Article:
One Small Gland Can Disrupt Baby-making Plans

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Although it’s shaped like a harmless butterfly, your thyroid can wreak havoc on your plans to get pregnant. This small gland sits just below your Adam’s apple. It makes hormones that control many activities in your body, like how fast you burn calories and how fast your heart beats. When your thyroid isn’t working as it should, it can make your periods too light, too heavy or irregular. That can disrupt ovulation and make it harder for you to get pregnant.

Underactive Thyroid

When the thyroid is underactive, it doesn’t make enough hormone. This is called hypothyroidism. Typical symptoms are:

  • One Small Gland Can Disrupt Baby-making Plans smallWeight gain
  • Constipation
  • Dry skin
  • Lethargy
  • Irregular periods
  • Low tolerance for cold temperatures
  • Depression
  • Muscle weakness
  • Hoarseness

Overactive Thyroid

When the thyroid is overactive, it makes too much hormone. Your metabolism and your heart rate increase. This is called hyperthyroidism. At first, you might not notice the signs of hyperthyroidism, but over time you might see these typical symptoms:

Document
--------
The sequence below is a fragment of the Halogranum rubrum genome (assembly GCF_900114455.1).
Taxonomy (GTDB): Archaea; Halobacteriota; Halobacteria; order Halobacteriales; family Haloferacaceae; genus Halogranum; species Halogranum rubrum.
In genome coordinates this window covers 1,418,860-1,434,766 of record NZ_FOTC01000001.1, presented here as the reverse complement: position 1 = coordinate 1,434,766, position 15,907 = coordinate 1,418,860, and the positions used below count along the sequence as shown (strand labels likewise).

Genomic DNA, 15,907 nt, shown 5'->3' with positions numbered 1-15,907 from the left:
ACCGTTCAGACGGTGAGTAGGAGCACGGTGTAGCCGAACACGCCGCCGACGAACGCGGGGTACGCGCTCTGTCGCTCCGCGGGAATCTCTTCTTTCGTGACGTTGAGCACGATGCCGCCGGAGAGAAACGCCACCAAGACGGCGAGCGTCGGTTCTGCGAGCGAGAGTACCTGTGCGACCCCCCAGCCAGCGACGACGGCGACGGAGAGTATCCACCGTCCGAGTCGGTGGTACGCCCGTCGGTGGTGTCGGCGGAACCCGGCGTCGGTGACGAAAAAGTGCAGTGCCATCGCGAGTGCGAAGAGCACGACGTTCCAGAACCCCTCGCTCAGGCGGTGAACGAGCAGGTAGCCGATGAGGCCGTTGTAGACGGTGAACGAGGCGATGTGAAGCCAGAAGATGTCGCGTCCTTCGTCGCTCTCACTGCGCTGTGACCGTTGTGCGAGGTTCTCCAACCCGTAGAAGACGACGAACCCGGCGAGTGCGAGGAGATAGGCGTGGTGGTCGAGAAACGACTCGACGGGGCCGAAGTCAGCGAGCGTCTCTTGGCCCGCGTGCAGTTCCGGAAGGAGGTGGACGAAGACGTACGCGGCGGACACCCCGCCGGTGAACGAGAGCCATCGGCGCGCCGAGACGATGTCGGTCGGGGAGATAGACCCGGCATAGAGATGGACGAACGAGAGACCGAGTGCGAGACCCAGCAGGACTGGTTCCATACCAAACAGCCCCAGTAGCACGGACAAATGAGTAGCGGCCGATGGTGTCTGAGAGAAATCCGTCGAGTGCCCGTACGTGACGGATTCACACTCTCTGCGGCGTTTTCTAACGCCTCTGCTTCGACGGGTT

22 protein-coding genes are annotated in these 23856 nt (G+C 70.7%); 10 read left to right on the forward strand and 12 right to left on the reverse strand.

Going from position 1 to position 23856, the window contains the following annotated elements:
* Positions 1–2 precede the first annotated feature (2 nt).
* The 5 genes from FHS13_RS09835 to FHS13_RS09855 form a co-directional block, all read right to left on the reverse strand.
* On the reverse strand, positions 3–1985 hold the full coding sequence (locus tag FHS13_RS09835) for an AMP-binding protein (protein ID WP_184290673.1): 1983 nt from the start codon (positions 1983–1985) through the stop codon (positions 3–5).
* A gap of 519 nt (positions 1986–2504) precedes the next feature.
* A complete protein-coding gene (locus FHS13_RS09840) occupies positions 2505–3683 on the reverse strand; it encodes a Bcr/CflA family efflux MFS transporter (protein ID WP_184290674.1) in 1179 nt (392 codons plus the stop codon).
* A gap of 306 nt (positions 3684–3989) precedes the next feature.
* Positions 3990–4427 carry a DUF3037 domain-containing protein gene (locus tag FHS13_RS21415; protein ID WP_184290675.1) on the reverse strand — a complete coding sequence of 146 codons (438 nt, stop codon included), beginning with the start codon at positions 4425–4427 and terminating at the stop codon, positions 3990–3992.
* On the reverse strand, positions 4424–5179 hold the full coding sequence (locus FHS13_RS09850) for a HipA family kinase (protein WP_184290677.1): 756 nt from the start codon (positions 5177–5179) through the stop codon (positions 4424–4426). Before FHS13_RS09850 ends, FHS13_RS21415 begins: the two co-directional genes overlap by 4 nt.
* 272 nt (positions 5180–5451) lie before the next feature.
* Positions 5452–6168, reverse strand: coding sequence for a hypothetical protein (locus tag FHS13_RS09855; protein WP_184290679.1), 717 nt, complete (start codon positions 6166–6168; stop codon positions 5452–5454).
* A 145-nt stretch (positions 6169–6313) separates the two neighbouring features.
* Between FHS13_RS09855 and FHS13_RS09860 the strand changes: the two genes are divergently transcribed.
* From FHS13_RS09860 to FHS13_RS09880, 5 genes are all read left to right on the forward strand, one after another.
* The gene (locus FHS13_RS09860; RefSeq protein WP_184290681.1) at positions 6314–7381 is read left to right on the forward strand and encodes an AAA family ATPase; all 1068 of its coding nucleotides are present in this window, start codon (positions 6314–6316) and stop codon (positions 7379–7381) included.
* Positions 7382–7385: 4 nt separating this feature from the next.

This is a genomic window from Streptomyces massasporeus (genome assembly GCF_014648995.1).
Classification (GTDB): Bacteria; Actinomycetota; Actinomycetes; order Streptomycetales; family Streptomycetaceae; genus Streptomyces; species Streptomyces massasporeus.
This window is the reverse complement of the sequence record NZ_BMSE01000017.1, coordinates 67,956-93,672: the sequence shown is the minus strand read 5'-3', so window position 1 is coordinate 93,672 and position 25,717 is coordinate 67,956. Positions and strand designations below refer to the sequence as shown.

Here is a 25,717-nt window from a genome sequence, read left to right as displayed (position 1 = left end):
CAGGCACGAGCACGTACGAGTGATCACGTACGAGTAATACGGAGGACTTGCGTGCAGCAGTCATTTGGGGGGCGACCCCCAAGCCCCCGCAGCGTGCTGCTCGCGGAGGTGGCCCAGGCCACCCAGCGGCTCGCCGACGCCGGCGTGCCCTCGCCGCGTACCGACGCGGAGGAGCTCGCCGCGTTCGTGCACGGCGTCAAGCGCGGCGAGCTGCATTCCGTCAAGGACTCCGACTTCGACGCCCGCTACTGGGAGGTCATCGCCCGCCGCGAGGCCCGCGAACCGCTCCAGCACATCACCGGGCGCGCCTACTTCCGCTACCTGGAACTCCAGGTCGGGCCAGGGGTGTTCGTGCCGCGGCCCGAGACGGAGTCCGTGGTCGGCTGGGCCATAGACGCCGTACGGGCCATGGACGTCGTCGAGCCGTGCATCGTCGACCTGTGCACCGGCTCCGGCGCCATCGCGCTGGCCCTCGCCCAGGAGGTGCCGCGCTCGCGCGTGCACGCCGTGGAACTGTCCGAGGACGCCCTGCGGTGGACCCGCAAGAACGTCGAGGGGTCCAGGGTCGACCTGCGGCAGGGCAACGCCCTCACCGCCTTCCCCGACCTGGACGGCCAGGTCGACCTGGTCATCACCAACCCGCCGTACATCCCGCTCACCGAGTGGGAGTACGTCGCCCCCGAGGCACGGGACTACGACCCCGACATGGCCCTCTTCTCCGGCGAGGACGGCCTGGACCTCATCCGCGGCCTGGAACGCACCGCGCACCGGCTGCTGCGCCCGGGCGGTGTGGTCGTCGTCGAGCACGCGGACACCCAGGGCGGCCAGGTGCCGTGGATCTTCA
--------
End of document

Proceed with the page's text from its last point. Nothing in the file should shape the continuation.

• Weight loss
  • Anxiety and irritability
  • Trouble sleeping
  • Trembling hands
  • Increased sweating
  • Diarrhea
  • Muscle weakness
  • Lighter periods

What’s the Result?

Whether the thyroid isn’t making enough hormone (hypothyroidism), or it’s making too much hormone (hyperthyroidism), the impact on your fertility can be the same. Both conditions upset the balance of the hormones that cause ovulation. That means your ovaries won’t release eggs as they normally would, and it can be harder to get pregnant.

Thyroid disease can be diagnosed through a simple blood test

Finding Out Is Easy

“Thyroid disease can be diagnosed through a simple blood test,” says Larry Holland, DO, an OB/Gyn physician at Premier Women’s Center in Piqua, Ohio.

Treatment is usually simple too. For hypothyroidism, you take a drug to replace the missing hormone. For hyperthyroidism, typically your doctor would prescribe a drug to block hormone production. Some women need other treatments to disable a hyperactive thyroid, such as radioactive iodine or surgery to remove part (or all) of the thyroid gland. Either way, “The goal is to restore normal blood levels of thyroid hormone,” explains Dr. Holland.

It's easy to get the care you need.

See a Premier Physician Network provider near you.

Small Steps: See Your Doctor ASAP
If you suffer from excessive menstrual bleeding, pain during menstruation, or bleeding after menopause, it’s time to call your doctor.

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